I'm a fool for bread puddings, so when I snagged a few gorgeous baby leeks from Elmwood Stock Farm I was downright giddy about whipping up a batch of Thomas Keller's savory Leek Bread Pudding. Whether they're sweet or savory, bread puddings seem fairly straightforward. Bread. Cream. Eggs. Stuff. Piece of cake, right? The bread base for Keller's bread pudding was his recipe for brioche. Yep. Brioche. Butter bread. With tons of butter and eggs, brioche is bread pretending to be pastry. What the hell, I embraced the madness.
Two days later, (after mixing the dough, proofing it for 3 hours, punching it down, chilling it it overnight, molding it into loaf pans, proofing it for an additional 3 hours, brushing it with egg wash, and baking it for 45 minutes) I had two small loaves of brioche.
The leek bread pudding didn't happen. Overkill. My two-day romp with Keller hit the proverbial wall, so I scrapped it and re-purposed everything for a riff on onion soup. I reserved one of the buttery loaves and threw the rest of the bread into the freezer for Thanksgiving stuffing.
Michael and I both love traditional French Onion soup. It's hard to resist bowls of deeply caramelized onions simmered in a beefy red wine-infused stock topped with croutons and melted gruyere cheese. That being said, I wanted to lighten it up a bit.
Stock. Chicken stock felt like the way to go with the delicate baby leeks. After thawing hoarded chicken parts from the freezer, I tossed them into stock pot with chopped onions, carrots, celery, green peppercorns, bay leaves, fresh parsley, lovage, and thyme. I filled the pot with water, brought it to a boil, reduced it to simmer, and let it gently rip for 4 hours.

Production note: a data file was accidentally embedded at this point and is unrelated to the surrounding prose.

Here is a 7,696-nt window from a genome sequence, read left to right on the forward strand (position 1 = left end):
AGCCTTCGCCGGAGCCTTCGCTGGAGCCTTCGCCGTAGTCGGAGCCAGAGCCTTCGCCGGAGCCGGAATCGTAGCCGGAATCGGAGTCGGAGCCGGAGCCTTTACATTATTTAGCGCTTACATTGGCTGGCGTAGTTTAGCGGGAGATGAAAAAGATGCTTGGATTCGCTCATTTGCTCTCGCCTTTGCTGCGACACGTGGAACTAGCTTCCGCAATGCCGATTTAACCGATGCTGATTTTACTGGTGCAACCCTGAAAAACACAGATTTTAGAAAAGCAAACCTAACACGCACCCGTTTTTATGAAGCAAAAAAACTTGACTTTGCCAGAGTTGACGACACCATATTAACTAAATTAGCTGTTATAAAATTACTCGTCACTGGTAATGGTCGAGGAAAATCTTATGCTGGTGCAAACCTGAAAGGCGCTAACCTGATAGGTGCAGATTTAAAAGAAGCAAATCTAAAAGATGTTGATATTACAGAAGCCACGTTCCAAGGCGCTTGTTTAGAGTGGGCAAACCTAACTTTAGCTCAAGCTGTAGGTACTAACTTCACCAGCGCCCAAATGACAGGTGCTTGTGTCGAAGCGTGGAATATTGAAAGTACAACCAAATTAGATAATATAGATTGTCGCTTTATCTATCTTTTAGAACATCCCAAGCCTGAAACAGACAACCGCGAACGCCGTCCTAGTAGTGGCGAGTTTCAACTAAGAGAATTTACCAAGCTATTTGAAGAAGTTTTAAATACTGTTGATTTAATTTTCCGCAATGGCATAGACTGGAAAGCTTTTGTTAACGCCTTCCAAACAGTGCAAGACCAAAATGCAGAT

Leeks. I trimmed the leeks by removing the dark green stalks and root ends. Not wanting to waste anything, I tossed the sliced dark leek ends into the stock pot to fortify the leekiness of the stock. After slicing the leeks as thinly as possible, I rinsed them well and patted them dry. I melted 3 tablespoons of butter in a dutch oven, added a drizzle of olive oil, and tumbled the leeks into the pot. When pale rings started to sizzle, I showered them with salt, turned the flame to low, and simmered them for 2 hours. Every 20 minutes or so, I stirred the leeks and skimmed the scum from the stock.
Brioche Croutons. While the stock and leeks mindlessly simmered away on the back of the stove top, I sliced the brioche loaf and used a biscuit cutter to create 2 inch round croutons. After brushing them with melted butter, I sprinkled them with sea salt, and slid them into a 350 oven to toast for about 15 minutes.
When the leeks collapsed into tender pulp, I pulled them from the heat to cool.
After 4 hours, I strained the stock through a cheesecloth-lined colander, quickly cooled the stock in an ice bath, removed the fat, and set it aside.
Soup. I re-warmed the leeks over a medium flame. When they started to spit and stick, I deglazed the pot with 1/3 cup sherry and let it reduce to a glaze before adding the chicken stock.
After simmering the soup for 45 minutes, I ladled it into 2 crocks, floated the brioche croutons on top, and smothered them with grated Boone Creek Creamery Smoked Gruyere cheese before sliding the bowls under a preheated broiler. When the cheese browned, I pulled the soup bowls from the oven and finished them with a scattering of fresh thyme.
It's funny how things can spin on a dime.
Weighed down by the mounds of melted gruyere, the fragile brioche croutons disintegrated in the gelatinous stock and absorbed the leeky broth. As the smoked nutty cheese collapsed into the swollen mix, it swirled through the suspended leeks and puffed croutons. Within seconds, the bread, broth, cheese, and leeks plumped into a wonderfully wet accidental riff on leek bread pudding.